Read more: How does the Labour leadership contest work?
The vote on whether Britain should renew its Trident nuclear deterrent system has been and gone. At the debate in the Commons that preceded the vote on Monday, Theresa May looked authoritative, saying loudly and proudly that she would launch Trident if necessary. This was met with predictable outrage from the SNP, who are demanding that Trident be removed from Scotland. That made them look hypocritical since they want an independent Scotland to be a member of NATO—an alliance committed to the use of nuclear weapons if necessary.
Meanwhile, the Labour Party looked, well, it looked like it almost always does at the moment: divided, confused and at some distance from reality. The backbench—led ably by John Woodcock, MP for Barrow and Furness and Chair of the Parliamentary Labour Party’s Defence Committee—put up a strong defence of Labour policy, which is commitment to the deterrent. Unfortunately all the good work was undermined by Jeremy Corbyn, who gave one of the worst parliamentary performances ever from an opposition leader.
It is not simply that after more than thirty years of practice he is unable to make a coherent case in favour of unilateral disarmament. Rather, he clearly had no idea what he was actually debating. He had to be reminded by a Labour MP that the debate was about the renewal of the boats that carry Trident not the renewal of the weapons system itself. Corbyn was baffled and bemused by this information.
Yet that debate has already been swept from the memory. Entirely in tune with the hectic pace of the events of recent weeks, the news agenda has moved on. Attention given to the government will now focus on Theresa May’s first Prime Minister’s Questions, which took place today. Attention given to Labour will focus on another twist in the tale of its current leadership race. Two candidates—Angela Eagle and Owen Smith—had put themselves forward to challenge Jeremy Corbyn. After the PLP held hustings Labour MPs then voted on which candidate they thought would be the best “unity” candidate. Smith polled 90 votes—more than half of the MPs who had expressed no confidence in Corbyn on 28th June. Eagle withdrew and Smith goes forward to the party. There is no doubt that he faces an uphill struggle. A YouGov poll of party members shows that the last few weeks—which, from Brexit to front bench resignations, were disastrous for Corbyn in conventional political terms—have increased his approval ratings amongst them. What does Smith have to do?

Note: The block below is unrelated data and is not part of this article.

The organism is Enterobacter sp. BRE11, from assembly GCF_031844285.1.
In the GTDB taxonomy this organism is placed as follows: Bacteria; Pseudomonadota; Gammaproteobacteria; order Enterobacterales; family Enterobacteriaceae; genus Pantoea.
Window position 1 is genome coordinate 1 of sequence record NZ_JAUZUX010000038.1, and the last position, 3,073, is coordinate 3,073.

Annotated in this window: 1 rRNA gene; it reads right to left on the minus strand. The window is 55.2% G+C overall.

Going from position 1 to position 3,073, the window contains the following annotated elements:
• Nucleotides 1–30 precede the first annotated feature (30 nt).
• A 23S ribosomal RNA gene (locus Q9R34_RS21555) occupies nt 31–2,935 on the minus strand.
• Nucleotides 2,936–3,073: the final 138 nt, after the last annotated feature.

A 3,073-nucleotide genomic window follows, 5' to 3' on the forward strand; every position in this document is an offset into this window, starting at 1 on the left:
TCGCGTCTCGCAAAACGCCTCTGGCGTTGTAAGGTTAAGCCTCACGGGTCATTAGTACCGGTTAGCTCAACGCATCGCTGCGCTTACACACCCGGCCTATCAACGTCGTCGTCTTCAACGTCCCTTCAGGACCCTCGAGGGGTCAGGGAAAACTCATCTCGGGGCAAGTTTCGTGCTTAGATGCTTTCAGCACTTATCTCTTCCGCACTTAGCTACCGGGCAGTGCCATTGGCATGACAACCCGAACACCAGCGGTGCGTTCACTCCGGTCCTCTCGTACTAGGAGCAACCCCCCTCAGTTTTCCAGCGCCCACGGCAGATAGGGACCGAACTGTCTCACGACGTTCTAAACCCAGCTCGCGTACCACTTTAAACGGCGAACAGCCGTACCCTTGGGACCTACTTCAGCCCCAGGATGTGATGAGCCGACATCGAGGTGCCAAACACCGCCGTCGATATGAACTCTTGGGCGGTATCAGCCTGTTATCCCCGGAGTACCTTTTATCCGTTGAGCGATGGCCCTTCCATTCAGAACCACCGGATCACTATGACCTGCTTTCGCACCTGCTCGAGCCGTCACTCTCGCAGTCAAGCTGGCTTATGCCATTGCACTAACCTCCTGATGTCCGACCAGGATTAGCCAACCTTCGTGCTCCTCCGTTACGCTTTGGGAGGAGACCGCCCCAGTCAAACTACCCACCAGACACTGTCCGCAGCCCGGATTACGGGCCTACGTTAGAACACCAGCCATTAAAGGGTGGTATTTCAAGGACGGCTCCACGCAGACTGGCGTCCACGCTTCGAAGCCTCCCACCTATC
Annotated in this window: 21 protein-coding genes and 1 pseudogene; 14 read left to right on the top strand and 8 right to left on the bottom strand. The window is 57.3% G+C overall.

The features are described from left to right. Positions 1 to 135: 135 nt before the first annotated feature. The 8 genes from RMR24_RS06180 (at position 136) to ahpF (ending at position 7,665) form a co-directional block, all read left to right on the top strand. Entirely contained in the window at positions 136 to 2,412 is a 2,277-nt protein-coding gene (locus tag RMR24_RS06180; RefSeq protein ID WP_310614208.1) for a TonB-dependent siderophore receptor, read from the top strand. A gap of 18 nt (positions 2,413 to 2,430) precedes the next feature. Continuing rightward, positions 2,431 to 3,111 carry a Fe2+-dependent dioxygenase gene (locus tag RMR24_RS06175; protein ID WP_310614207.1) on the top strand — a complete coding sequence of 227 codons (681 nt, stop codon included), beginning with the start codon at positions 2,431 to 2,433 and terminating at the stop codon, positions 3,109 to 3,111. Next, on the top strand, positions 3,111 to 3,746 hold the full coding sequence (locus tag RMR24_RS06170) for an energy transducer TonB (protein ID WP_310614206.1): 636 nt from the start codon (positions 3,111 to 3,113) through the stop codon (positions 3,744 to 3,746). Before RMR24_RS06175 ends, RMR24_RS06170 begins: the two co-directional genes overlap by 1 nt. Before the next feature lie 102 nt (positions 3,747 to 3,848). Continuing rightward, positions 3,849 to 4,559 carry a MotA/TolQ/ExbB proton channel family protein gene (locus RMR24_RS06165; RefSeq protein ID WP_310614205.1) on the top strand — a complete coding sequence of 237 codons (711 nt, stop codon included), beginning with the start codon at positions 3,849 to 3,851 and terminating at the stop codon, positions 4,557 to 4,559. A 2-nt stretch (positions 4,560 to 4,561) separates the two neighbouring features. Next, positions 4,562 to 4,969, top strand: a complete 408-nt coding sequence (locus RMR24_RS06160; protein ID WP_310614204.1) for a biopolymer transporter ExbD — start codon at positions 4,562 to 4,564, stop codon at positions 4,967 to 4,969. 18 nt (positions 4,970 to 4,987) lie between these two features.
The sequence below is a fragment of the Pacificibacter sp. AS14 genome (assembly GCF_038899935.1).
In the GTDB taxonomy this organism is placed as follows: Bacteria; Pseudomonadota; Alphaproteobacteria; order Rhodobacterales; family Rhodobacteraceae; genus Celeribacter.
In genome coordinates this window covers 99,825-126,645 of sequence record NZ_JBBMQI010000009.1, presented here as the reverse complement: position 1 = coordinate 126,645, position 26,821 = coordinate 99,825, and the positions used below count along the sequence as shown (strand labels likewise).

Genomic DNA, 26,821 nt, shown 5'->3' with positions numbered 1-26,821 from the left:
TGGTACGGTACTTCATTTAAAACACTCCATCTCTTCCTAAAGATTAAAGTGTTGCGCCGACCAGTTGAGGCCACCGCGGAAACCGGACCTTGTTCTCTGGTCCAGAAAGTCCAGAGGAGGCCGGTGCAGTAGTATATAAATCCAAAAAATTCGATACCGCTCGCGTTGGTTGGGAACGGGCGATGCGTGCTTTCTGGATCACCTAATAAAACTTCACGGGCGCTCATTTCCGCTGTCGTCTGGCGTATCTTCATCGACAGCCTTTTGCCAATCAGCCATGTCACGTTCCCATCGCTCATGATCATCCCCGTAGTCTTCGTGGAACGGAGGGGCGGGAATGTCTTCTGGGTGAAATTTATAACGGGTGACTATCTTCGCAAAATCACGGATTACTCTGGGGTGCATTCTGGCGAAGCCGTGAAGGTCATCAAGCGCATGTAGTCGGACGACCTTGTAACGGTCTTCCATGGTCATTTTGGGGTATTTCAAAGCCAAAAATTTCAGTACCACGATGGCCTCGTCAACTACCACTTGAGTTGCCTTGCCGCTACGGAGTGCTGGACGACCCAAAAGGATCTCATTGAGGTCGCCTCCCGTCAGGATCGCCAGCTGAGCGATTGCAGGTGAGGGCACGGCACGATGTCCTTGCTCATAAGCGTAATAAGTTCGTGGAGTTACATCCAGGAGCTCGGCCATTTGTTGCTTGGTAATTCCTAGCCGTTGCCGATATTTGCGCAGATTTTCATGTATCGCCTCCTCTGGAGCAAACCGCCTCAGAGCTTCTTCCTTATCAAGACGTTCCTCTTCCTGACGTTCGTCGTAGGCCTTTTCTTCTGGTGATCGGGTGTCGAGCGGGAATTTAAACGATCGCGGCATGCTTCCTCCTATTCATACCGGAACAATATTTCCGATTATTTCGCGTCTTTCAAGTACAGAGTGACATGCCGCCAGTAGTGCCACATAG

First, eliminate his negatives. He is doing this rather neatly. He has challenged the assertion that he is a Blairite—the standard Corbynista abuse for anyone who disagrees with the High Sparrow is that they are a Tory, or worse a Blairite—by praising Corbyn. Smith said: “Jeremy is owed a debt of gratitude for helping Labour to rediscover its radical roots.” But he cleverly balanced that by adding: “but we do need a new generation of Labour men and women to take this party forward, to get us ready for government once more. We’ve been on the sidelines for too long.” Not so much Blair-lite as Corbyn-plus.
Second, accentuate his positives. Which he has done by offering policies from the get-go. So far he has promised: the restoration of wage councils, a £200bn investment plan, a War Powers Act so that parliament can properly consider military action and, most importantly, he has floated the possibility of a second referendum on Brexit. This last has been done cleverly. Smith has said that we were right to trust the public to vote in the first referendum, so we can trust them to sign off the deal with a second one. The decision is more serious than buying a pig in a poke, after all.
This has the merit, as do all his main promises, of concerning a fight over the future rather than a fight over the past. It is not just that as a new MP (first elected in 2010) Smith has no baggage, but that he is free to take the best of the past and to shape a better future. Radicalism is his central claim and it is his greatest hope for victory. The many Labour members in London and the south east who were disillusioned by Corbyn’s lacklustre EU referendum campaign still want radical change. Owen Smith overtook Angela Eagle by painting her as the past— the establishment candidate, in effect. Now he must continue his insurgency. It is the only route to victory.